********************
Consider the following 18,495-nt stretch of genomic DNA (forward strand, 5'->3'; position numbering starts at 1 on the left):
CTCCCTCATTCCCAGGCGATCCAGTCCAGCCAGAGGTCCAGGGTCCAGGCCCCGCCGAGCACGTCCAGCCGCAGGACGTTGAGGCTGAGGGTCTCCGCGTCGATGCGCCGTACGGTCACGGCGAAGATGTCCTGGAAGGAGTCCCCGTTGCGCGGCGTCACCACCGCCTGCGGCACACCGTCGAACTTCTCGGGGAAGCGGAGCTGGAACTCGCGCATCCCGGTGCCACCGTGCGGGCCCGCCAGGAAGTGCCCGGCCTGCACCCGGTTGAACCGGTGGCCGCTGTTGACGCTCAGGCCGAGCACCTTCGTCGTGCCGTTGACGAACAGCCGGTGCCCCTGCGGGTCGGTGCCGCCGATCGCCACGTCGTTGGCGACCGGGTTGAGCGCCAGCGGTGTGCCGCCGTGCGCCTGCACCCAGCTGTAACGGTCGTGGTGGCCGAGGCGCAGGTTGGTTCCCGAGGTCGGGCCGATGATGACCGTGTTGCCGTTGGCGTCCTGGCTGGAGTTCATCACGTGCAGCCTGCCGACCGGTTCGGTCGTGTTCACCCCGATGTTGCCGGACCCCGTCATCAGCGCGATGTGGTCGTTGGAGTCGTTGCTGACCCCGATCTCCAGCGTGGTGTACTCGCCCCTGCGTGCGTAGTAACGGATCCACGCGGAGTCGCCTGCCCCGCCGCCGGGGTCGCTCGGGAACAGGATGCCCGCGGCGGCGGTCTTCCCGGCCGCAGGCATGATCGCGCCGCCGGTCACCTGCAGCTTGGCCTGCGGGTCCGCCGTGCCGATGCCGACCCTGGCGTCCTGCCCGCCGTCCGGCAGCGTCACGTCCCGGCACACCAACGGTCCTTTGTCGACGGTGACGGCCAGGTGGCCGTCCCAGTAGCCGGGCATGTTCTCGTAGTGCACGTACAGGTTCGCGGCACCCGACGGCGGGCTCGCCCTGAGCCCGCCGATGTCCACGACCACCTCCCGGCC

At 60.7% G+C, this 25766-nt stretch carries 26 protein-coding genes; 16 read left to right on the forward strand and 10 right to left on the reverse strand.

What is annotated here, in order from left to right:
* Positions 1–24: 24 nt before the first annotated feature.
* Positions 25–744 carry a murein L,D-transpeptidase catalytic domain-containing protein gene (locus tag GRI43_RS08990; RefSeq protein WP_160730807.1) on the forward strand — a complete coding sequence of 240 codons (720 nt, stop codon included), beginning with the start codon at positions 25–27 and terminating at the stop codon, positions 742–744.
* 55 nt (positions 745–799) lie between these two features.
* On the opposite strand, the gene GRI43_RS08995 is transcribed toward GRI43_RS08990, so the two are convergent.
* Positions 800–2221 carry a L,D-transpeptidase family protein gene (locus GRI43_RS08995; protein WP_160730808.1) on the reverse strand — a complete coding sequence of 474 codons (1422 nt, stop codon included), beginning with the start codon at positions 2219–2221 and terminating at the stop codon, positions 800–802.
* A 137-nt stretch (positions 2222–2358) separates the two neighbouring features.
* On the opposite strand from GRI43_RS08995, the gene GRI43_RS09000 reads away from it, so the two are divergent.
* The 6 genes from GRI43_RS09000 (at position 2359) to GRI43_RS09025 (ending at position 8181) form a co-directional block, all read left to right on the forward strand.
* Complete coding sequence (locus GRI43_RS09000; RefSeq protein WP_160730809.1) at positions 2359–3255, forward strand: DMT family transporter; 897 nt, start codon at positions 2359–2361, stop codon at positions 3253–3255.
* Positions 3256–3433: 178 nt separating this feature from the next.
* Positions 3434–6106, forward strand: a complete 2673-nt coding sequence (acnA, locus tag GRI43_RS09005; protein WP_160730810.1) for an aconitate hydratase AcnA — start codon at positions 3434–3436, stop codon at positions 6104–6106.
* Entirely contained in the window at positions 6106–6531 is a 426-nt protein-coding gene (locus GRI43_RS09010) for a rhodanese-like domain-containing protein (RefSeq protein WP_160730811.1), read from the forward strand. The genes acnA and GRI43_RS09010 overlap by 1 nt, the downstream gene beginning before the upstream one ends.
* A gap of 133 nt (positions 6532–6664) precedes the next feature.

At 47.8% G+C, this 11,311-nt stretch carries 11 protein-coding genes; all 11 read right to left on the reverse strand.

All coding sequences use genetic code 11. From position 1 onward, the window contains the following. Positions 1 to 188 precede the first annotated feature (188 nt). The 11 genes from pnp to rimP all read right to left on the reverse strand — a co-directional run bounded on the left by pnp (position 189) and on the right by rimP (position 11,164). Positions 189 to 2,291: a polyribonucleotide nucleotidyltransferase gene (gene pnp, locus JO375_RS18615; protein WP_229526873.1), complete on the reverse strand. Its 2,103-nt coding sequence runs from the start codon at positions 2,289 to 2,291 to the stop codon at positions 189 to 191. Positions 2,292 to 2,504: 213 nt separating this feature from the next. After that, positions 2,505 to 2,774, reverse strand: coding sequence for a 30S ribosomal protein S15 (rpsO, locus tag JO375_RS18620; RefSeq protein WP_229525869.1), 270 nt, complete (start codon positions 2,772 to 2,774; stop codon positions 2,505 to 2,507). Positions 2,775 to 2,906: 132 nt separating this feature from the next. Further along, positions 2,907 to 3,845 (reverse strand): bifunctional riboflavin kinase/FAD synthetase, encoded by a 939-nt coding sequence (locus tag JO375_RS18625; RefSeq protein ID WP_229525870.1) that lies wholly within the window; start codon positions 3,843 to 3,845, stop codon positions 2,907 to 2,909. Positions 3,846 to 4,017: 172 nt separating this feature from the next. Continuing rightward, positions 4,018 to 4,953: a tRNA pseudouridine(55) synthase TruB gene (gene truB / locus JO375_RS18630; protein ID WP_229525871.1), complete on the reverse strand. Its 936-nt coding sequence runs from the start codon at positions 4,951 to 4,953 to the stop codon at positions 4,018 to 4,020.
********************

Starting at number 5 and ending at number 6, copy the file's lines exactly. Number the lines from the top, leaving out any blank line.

* Positions 1–24: 24 nt before the first annotated feature.
* Positions 25–744 carry a murein L,D-transpeptidase catalytic domain-containing protein gene (locus tag GRI43_RS08990; RefSeq protein WP_160730807.1) on the forward strand — a complete coding sequence of 240 codons (720 nt, stop codon included), beginning with the start codon at positions 25–27 and terminating at the stop codon, positions 742–744.